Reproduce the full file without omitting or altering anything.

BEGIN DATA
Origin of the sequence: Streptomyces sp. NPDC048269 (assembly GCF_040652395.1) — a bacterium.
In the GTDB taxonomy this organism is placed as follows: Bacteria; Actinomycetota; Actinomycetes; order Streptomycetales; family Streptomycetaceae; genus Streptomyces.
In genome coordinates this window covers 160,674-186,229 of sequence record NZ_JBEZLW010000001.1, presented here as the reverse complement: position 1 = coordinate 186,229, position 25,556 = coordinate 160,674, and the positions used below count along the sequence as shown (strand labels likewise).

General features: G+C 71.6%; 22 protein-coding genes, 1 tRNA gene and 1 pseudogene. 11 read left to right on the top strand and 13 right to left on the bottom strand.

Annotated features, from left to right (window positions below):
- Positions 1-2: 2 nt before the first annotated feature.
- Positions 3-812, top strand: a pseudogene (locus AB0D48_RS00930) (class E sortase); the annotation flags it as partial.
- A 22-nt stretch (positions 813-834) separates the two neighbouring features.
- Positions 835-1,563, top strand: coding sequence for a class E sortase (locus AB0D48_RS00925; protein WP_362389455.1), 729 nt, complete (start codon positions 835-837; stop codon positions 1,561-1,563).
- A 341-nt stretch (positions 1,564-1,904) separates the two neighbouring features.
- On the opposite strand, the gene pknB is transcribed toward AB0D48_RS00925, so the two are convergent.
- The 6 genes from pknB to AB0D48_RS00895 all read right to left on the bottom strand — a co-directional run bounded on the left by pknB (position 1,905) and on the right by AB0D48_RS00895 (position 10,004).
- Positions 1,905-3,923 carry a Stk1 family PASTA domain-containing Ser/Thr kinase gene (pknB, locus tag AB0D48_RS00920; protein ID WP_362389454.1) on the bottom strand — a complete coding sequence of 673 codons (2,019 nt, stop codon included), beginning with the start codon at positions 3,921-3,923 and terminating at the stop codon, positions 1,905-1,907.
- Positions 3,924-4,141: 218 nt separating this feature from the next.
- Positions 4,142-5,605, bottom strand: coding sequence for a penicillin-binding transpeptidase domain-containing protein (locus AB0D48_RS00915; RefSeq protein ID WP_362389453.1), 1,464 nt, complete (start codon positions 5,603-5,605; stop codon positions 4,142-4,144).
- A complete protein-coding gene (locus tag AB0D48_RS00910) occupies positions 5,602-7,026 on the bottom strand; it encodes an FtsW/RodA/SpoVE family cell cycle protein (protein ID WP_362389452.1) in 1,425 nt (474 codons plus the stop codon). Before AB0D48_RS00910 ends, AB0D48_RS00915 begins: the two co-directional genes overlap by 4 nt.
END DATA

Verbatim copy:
Origin of the sequence: Streptomyces sp. NPDC048269 (assembly GCF_040652395.1) — a bacterium.
In the GTDB taxonomy this organism is placed as follows: Bacteria; Actinomycetota; Actinomycetes; order Streptomycetales; family Streptomycetaceae; genus Streptomyces.
In genome coordinates this window covers 160,674-186,229 of sequence record NZ_JBEZLW010000001.1, presented here as the reverse complement: position 1 = coordinate 186,229, position 25,556 = coordinate 160,674, and the positions used below count along the sequence as shown (strand labels likewise).

General features: G+C 71.6%; 22 protein-coding genes, 1 tRNA gene and 1 pseudogene. 11 read left to right on the top strand and 13 right to left on the bottom strand.

Annotated features, from left to right (window positions below):
- Positions 1-2: 2 nt before the first annotated feature.
- Positions 3-812, top strand: a pseudogene (locus AB0D48_RS00930) (class E sortase); the annotation flags it as partial.
- A 22-nt stretch (positions 813-834) separates the two neighbouring features.
- Positions 835-1,563, top strand: coding sequence for a class E sortase (locus AB0D48_RS00925; protein WP_362389455.1), 729 nt, complete (start codon positions 835-837; stop codon positions 1,561-1,563).
- A 341-nt stretch (positions 1,564-1,904) separates the two neighbouring features.
- On the opposite strand, the gene pknB is transcribed toward AB0D48_RS00925, so the two are convergent.
- The 6 genes from pknB to AB0D48_RS00895 all read right to left on the bottom strand — a co-directional run bounded on the left by pknB (position 1,905) and on the right by AB0D48_RS00895 (position 10,004).
- Positions 1,905-3,923 carry a Stk1 family PASTA domain-containing Ser/Thr kinase gene (pknB, locus tag AB0D48_RS00920; protein ID WP_362389454.1) on the bottom strand — a complete coding sequence of 673 codons (2,019 nt, stop codon included), beginning with the start codon at positions 3,921-3,923 and terminating at the stop codon, positions 1,905-1,907.
- Positions 3,924-4,141: 218 nt separating this feature from the next.
- Positions 4,142-5,605, bottom strand: coding sequence for a penicillin-binding transpeptidase domain-containing protein (locus AB0D48_RS00915; RefSeq protein ID WP_362389453.1), 1,464 nt, complete (start codon positions 5,603-5,605; stop codon positions 4,142-4,144).
- A complete protein-coding gene (locus tag AB0D48_RS00910) occupies positions 5,602-7,026 on the bottom strand; it encodes an FtsW/RodA/SpoVE family cell cycle protein (protein ID WP_362389452.1) in 1,425 nt (474 codons plus the stop codon). Before AB0D48_RS00910 ends, AB0D48_RS00915 begins: the two co-directional genes overlap by 4 nt.